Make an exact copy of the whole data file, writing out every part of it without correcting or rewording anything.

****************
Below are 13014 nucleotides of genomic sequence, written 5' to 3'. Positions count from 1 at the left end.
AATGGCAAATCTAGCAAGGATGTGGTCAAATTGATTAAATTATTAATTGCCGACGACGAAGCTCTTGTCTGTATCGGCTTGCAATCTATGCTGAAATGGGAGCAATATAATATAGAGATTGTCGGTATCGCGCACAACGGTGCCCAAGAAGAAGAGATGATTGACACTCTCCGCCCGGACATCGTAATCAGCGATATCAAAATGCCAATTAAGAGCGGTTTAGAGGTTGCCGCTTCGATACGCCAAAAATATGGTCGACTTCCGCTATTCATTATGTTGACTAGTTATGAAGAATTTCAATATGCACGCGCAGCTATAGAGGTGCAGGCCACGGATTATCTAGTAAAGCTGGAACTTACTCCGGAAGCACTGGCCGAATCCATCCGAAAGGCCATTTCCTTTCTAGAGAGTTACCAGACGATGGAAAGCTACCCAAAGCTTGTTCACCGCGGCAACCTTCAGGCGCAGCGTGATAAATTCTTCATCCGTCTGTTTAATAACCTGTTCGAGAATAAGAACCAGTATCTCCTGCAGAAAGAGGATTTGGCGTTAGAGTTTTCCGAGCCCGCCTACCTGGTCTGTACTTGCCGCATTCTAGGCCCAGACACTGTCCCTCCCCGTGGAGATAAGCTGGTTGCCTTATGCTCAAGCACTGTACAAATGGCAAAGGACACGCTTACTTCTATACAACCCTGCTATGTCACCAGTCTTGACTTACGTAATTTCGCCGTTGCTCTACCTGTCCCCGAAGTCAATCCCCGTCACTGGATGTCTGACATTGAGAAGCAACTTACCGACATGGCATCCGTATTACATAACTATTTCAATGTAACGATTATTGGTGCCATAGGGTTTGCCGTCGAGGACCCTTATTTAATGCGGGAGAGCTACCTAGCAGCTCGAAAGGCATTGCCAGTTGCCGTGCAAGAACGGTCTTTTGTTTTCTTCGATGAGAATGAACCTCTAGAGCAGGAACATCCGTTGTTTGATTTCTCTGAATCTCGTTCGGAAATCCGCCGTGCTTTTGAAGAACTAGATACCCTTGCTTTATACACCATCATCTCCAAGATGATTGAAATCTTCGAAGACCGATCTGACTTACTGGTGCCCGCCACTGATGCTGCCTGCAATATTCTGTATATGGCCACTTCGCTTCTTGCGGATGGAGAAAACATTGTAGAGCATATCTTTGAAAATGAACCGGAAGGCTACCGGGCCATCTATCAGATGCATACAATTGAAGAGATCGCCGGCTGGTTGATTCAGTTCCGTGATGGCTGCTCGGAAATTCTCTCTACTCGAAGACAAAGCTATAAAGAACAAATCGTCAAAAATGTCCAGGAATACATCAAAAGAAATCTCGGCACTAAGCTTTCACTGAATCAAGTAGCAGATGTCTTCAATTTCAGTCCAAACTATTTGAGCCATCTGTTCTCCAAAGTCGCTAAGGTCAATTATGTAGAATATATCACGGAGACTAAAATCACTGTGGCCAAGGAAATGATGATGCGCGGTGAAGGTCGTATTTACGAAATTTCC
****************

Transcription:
Below are 13014 nucleotides of genomic sequence, written 5' to 3'. Positions count from 1 at the left end.
AATGGCAAATCTAGCAAGGATGTGGTCAAATTGATTAAATTATTAATTGCCGACGACGAAGCTCTTGTCTGTATCGGCTTGCAATCTATGCTGAAATGGGAGCAATATAATATAGAGATTGTCGGTATCGCGCACAACGGTGCCCAAGAAGAAGAGATGATTGACACTCTCCGCCCGGACATCGTAATCAGCGATATCAAAATGCCAATTAAGAGCGGTTTAGAGGTTGCCGCTTCGATACGCCAAAAATATGGTCGACTTCCGCTATTCATTATGTTGACTAGTTATGAAGAATTTCAATATGCACGCGCAGCTATAGAGGTGCAGGCCACGGATTATCTAGTAAAGCTGGAACTTACTCCGGAAGCACTGGCCGAATCCATCCGAAAGGCCATTTCCTTTCTAGAGAGTTACCAGACGATGGAAAGCTACCCAAAGCTTGTTCACCGCGGCAACCTTCAGGCGCAGCGTGATAAATTCTTCATCCGTCTGTTTAATAACCTGTTCGAGAATAAGAACCAGTATCTCCTGCAGAAAGAGGATTTGGCGTTAGAGTTTTCCGAGCCCGCCTACCTGGTCTGTACTTGCCGCATTCTAGGCCCAGACACTGTCCCTCCCCGTGGAGATAAGCTGGTTGCCTTATGCTCAAGCACTGTACAAATGGCAAAGGACACGCTTACTTCTATACAACCCTGCTATGTCACCAGTCTTGACTTACGTAATTTCGCCGTTGCTCTACCTGTCCCCGAAGTCAATCCCCGTCACTGGATGTCTGACATTGAGAAGCAACTTACCGACATGGCATCCGTATTACATAACTATTTCAATGTAACGATTATTGGTGCCATAGGGTTTGCCGTCGAGGACCCTTATTTAATGCGGGAGAGCTACCTAGCAGCTCGAAAGGCATTGCCAGTTGCCGTGCAAGAACGGTCTTTTGTTTTCTTCGATGAGAATGAACCTCTAGAGCAGGAACATCCGTTGTTTGATTTCTCTGAATCTCGTTCGGAAATCCGCCGTGCTTTTGAAGAACTAGATACCCTTGCTTTATACACCATCATCTCCAAGATGATTGAAATCTTCGAAGACCGATCTGACTTACTGGTGCCCGCCACTGATGCTGCCTGCAATATTCTGTATATGGCCACTTCGCTTCTTGCGGATGGAGAAAACATTGTAGAGCATATCTTTGAAAATGAACCGGAAGGCTACCGGGCCATCTATCAGATGCATACAATTGAAGAGATCGCCGGCTGGTTGATTCAGTTCCGTGATGGCTGCTCGGAAATTCTCTCTACTCGAAGACAAAGCTATAAAGAACAAATCGTCAAAAATGTCCAGGAATACATCAAAAGAAATCTCGGCACTAAGCTTTCACTGAATCAAGTAGCAGATGTCTTCAATTTCAGTCCAAACTATTTGAGCCATCTGTTCTCCAAAGTCGCTAAGGTCAATTATGTAGAATATATCACGGAGACTAAAATCACTGTGGCCAAGGAAATGATGATGCGCGGTGAAGGTCGTATTTACGAAATTTCC